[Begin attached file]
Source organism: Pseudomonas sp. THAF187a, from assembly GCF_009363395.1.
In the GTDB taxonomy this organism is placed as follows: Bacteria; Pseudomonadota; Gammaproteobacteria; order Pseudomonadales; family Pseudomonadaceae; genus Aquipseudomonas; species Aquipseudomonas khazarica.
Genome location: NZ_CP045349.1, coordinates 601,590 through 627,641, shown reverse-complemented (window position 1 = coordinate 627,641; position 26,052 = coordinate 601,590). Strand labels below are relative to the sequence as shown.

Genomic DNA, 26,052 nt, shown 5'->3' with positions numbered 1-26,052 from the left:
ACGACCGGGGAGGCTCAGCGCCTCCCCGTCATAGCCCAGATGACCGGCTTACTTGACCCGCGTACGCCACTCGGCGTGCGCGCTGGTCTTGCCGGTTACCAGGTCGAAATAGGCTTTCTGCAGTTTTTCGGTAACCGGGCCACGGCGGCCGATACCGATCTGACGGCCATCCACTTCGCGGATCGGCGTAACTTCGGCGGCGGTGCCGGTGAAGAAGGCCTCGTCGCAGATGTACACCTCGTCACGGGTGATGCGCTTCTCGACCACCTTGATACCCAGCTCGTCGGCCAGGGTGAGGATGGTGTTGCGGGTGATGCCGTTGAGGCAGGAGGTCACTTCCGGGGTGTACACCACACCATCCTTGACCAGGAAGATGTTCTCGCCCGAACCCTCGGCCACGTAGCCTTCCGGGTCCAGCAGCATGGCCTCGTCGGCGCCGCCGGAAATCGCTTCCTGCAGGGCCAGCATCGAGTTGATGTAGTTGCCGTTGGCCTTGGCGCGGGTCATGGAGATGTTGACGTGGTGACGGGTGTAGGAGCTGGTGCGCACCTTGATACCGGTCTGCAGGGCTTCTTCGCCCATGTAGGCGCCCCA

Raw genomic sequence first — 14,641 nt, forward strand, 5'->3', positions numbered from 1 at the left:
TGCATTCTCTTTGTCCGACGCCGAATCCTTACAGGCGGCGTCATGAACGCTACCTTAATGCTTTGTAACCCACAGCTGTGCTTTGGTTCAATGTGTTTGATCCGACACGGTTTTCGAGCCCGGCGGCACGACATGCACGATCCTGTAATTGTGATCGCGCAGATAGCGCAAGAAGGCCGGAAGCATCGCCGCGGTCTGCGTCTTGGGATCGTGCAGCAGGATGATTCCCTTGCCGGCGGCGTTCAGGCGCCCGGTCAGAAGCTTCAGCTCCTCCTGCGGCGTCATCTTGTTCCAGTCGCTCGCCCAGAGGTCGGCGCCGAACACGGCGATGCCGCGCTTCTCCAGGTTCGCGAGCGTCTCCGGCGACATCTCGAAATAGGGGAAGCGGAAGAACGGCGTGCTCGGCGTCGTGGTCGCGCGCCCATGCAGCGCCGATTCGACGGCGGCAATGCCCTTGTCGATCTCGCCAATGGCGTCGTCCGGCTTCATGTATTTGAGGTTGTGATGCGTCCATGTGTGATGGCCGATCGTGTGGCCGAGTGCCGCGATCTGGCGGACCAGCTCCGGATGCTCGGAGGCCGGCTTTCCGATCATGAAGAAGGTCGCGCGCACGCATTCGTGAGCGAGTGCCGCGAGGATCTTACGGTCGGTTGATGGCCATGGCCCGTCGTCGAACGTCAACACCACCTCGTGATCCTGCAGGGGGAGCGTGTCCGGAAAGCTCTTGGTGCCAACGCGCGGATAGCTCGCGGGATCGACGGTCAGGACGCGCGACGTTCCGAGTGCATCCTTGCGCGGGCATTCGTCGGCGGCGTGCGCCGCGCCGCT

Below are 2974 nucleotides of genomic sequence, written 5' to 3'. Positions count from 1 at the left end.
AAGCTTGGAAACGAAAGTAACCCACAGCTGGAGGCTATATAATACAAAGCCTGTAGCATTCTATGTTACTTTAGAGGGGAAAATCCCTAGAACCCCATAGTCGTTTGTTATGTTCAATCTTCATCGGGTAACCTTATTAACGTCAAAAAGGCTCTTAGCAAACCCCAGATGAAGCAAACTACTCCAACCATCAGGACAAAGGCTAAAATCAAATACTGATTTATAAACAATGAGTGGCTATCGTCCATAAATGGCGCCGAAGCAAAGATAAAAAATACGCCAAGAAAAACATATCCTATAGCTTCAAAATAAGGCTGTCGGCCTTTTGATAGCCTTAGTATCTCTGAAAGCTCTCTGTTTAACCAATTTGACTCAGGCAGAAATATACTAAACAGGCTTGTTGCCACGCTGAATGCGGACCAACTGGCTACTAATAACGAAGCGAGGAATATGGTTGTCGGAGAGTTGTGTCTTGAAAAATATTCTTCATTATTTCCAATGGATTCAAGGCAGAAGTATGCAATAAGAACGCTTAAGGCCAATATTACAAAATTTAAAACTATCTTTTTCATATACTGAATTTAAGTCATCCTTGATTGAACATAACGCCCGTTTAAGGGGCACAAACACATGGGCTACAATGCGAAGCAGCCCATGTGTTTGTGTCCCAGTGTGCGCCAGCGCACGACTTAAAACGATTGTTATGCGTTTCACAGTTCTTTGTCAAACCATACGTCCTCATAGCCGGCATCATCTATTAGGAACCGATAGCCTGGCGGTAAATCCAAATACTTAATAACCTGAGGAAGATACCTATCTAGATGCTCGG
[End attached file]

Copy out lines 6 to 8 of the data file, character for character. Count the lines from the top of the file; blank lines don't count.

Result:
Raw genomic sequence first — 14,641 nt, forward strand, 5'->3', positions numbered from 1 at the left:
TGCATTCTCTTTGTCCGACGCCGAATCCTTACAGGCGGCGTCATGAACGCTACCTTAATGCTTTGTAACCCACAGCTGTGCTTTGGTTCAATGTGTTTGATCCGACACGGTTTTCGAGCCCGGCGGCACGACATGCACGATCCTGTAATTGTGATCGCGCAGATAGCGCAAGAAGGCCGGAAGCATCGCCGCGGTCTGCGTCTTGGGATCGTGCAGCAGGATGATTCCCTTGCCGGCGGCGTTCAGGCGCCCGGTCAGAAGCTTCAGCTCCTCCTGCGGCGTCATCTTGTTCCAGTCGCTCGCCCAGAGGTCGGCGCCGAACACGGCGATGCCGCGCTTCTCCAGGTTCGCGAGCGTCTCCGGCGACATCTCGAAATAGGGGAAGCGGAAGAACGGCGTGCTCGGCGTCGTGGTCGCGCGCCCATGCAGCGCCGATTCGACGGCGGCAATGCCCTTGTCGATCTCGCCAATGGCGTCGTCCGGCTTCATGTATTTGAGGTTGTGATGCGTCCATGTGTGATGGCCGATCGTGTGGCCGAGTGCCGCGATCTGGCGGACCAGCTCCGGATGCTCGGAGGCCGGCTTTCCGATCATGAAGAAGGTCGCGCGCACGCATTCGTGAGCGAGTGCCGCGAGGATCTTACGGTCGGTTGATGGCCATGGCCCGTCGTCGAACGTCAACACCACCTCGTGATCCTGCAGGGGGAGCGTGTCCGGAAAGCTCTTGGTGCCAACGCGCGGATAGCTCGCGGGATCGACGGTCAGGACGCGCGACGTTCCGAGTGCATCCTTGCGCGGGCATTCGTCGGCGGCGTGCGCCGCGCCGCT

Below are 2974 nucleotides of genomic sequence, written 5' to 3'. Positions count from 1 at the left end.